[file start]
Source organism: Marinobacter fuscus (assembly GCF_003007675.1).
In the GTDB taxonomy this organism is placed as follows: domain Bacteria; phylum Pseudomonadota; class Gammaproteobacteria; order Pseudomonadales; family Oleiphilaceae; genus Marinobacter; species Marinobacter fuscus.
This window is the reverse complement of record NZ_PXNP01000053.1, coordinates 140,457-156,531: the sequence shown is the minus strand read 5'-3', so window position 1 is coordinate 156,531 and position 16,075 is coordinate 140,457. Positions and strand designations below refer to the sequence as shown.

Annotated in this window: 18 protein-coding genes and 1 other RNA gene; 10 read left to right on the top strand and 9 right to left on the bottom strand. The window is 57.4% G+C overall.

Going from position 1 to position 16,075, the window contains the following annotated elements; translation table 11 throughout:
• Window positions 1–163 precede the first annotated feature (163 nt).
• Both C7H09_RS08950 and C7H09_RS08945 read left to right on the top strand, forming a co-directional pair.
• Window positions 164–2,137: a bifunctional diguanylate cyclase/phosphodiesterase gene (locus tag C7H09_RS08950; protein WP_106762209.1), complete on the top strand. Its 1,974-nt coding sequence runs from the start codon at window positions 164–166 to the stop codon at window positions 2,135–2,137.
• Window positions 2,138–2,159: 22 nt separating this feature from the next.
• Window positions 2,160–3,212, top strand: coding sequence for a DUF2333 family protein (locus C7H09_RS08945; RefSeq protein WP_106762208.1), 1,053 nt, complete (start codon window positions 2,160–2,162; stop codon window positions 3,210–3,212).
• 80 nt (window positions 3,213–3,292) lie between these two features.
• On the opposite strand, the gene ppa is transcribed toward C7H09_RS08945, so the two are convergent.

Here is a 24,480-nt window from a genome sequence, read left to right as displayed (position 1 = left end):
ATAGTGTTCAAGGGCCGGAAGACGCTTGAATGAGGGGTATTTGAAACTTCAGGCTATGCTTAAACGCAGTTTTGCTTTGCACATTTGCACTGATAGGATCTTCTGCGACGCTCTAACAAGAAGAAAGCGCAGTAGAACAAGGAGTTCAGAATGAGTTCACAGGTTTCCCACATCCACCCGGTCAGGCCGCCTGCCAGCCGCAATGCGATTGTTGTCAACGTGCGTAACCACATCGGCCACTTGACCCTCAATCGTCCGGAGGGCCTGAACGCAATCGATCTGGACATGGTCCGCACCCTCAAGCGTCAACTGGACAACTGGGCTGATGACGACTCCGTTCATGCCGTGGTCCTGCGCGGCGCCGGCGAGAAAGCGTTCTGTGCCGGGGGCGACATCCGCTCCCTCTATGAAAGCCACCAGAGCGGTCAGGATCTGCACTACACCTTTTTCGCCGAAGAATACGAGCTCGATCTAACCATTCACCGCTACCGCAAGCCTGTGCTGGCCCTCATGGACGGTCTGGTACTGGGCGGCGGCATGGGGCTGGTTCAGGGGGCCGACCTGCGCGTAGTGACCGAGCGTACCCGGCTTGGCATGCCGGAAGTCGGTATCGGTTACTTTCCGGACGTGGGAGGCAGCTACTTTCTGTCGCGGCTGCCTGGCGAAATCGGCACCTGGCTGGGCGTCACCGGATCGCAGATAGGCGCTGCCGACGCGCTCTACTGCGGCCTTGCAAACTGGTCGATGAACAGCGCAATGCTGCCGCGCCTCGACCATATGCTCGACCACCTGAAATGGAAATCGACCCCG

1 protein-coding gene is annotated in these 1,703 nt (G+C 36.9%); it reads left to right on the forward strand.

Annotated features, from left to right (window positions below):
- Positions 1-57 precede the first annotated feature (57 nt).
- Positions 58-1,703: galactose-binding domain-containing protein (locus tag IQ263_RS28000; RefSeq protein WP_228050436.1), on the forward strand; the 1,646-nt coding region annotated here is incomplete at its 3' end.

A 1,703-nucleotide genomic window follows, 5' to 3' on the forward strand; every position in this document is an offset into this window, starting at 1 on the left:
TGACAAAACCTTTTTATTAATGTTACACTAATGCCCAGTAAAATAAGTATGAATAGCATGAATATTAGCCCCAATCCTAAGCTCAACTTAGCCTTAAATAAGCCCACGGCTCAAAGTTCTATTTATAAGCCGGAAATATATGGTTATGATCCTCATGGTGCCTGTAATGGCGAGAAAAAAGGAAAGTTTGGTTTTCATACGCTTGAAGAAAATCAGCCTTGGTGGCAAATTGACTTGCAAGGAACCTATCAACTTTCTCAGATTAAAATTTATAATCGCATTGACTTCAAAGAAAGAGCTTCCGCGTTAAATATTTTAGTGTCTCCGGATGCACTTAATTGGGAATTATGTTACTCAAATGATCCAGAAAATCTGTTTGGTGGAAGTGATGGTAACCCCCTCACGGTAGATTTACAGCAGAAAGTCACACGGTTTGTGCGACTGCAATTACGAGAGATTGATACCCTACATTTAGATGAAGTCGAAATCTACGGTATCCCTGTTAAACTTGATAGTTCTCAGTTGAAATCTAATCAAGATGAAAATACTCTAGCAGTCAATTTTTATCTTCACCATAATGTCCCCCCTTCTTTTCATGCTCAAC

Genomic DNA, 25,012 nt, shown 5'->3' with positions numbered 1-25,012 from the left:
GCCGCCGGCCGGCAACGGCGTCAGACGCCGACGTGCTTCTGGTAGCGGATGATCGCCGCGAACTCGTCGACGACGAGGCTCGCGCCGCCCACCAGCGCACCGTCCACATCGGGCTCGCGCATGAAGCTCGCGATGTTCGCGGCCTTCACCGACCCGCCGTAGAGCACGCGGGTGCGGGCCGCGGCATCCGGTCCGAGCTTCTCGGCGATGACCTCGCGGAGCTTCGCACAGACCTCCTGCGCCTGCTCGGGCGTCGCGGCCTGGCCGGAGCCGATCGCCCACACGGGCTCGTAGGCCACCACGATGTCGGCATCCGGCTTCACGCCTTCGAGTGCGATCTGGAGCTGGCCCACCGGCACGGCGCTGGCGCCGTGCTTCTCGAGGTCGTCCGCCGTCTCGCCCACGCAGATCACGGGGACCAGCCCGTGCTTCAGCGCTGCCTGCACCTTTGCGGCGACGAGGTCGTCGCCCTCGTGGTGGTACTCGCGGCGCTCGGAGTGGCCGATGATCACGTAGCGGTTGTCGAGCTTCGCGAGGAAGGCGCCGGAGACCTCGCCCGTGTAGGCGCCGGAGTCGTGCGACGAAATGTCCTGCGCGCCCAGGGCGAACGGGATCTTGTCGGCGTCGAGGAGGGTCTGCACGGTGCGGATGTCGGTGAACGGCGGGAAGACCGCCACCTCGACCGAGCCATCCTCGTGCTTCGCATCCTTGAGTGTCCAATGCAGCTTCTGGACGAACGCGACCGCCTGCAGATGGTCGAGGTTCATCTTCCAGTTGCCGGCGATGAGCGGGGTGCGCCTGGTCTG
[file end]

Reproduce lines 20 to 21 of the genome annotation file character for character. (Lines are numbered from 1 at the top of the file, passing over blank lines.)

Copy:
TGACAAAACCTTTTTATTAATGTTACACTAATGCCCAGTAAAATAAGTATGAATAGCATGAATATTAGCCCCAATCCTAAGCTCAACTTAGCCTTAAATAAGCCCACGGCTCAAAGTTCTATTTATAAGCCGGAAATATATGGTTATGATCCTCATGGTGCCTGTAATGGCGAGAAAAAAGGAAAGTTTGGTTTTCATACGCTTGAAGAAAATCAGCCTTGGTGGCAAATTGACTTGCAAGGAACCTATCAACTTTCTCAGATTAAAATTTATAATCGCATTGACTTCAAAGAAAGAGCTTCCGCGTTAAATATTTTAGTGTCTCCGGATGCACTTAATTGGGAATTATGTTACTCAAATGATCCAGAAAATCTGTTTGGTGGAAGTGATGGTAACCCCCTCACGGTAGATTTACAGCAGAAAGTCACACGGTTTGTGCGACTGCAATTACGAGAGATTGATACCCTACATTTAGATGAAGTCGAAATCTACGGTATCCCTGTTAAACTTGATAGTTCTCAGTTGAAATCTAATCAAGATGAAAATACTCTAGCAGTCAATTTTTATCTTCACCATAATGTCCCCCCTTCTTTTCATGCTCAAC

Genomic DNA, 25,012 nt, shown 5'->3' with positions numbered 1-25,012 from the left: